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cast: Aaron Kwok, Daniel Wu, Ekin Cheng, Gallen Law, and Angelica Lee

director: Benny Chan

101 minutes (15) 2005 widescreen ratio 2.35:1
Momentum Asia DVD Region 2 retail

RATING: 8/10
reviewed by Alasdair Stuart
Three unique men; a cop still haunted by the decade-old disappearance of his girlfriend, a lawyer who specialises in defending white-collar criminals and an unusually curious assassin find themselves colliding over the disappearance of a millionaire's son.

Benny Chan's latest film is a strange hybrid of western and eastern in a story that is equal parts Hitchcock and Fincher. At the centre of it is Aaron Kwok as Suen, a deeply haunted, broken man who is apparently given a second chance when he begins investigating the disappearance. The wife of Counsellor To (Ekin Cheng) is the spitting image of his missing girlfriend although she claims not to know him. Investigating the case as much to be near her as anything else, Suen quickly crosses swords with Coke, already responsible for the death of a suspect in Suen's custody. Despite that, Coke finds himself fascinated by the policeman and his search and in turn finds himself drawn back into a contract that was completed years ago. In the meantime, To is forced to question both his own life and the choices of his client as he becomes ever more desperate to find his son.

This is an unusually character-driven thriller with Kwok's Suen being both the catalyst for events and a helpless observer of them. It's both a great role and a great performance, Kwok showing how this energetic, enthusiastic policeman has beaten down by personal tragedy. In a stunning sequence where he breaks down in tears and causes a multi-car pileup, it's Kwok you're watching instead of the cars. He's a deeply sympathetic, wounded man and whilst the sequence uses physical damage to show emotional damage to great effect, the image that stays with you is Kwok, prostrate on the ground, sobbing.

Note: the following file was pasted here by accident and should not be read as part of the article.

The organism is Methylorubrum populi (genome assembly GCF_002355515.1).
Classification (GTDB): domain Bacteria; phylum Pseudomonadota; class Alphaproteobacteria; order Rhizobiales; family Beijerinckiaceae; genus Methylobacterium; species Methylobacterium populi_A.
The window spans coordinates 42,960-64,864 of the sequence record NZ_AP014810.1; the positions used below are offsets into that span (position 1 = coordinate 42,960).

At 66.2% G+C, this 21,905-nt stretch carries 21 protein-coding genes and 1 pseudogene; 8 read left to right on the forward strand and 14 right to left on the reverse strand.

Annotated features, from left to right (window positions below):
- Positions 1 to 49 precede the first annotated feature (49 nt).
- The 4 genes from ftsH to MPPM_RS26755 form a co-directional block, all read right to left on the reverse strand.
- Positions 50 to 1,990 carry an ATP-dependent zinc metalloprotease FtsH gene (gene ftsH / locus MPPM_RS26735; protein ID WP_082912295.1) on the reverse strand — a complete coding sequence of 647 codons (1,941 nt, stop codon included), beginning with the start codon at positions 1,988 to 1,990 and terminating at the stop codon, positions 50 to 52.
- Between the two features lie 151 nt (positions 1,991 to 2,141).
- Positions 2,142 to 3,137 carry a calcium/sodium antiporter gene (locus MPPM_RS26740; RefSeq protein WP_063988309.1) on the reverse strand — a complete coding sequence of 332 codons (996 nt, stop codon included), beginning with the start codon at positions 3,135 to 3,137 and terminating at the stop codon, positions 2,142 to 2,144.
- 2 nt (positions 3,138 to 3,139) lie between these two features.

Ranged against him, Daniel Wu brings a predatory calm to the role of Coke. He's an intelligent, distant man who is calm where Suen is driven and curious where Suen is obsessive. In many ways, Coke is the second detective in the film, slowly uncovering events and beginning to realise the effect his actions have on others. He's also a fearsome physical presence and the two action sequences he shares with Kwok, one a chase down a motorway overpass and the other a fight in a fish market are the high points of the film's action.

Unfortunately, Cheng, Angelica Lee and Gallen Law fare less well, their characters pushed to the sidelines by the vast amounts of plot the film crams into it's running time. All are impressive and all deserve more screen time but in the end there's simply no room for them. It's the only failing of a movie which otherwise delivers an intelligent, gripping plot, memorable characters and some jaw-dropping action sequences.

Divergence is far more western-friendly than many of its compatriots, its plot owing as much to 24 as it does to the likes of Heroic Duo. Whilst it has failings, they're only because it tries to do too much instead of too little, and for that it's to be applauded. An exciting, unusual high-class thriller this is not to be missed.

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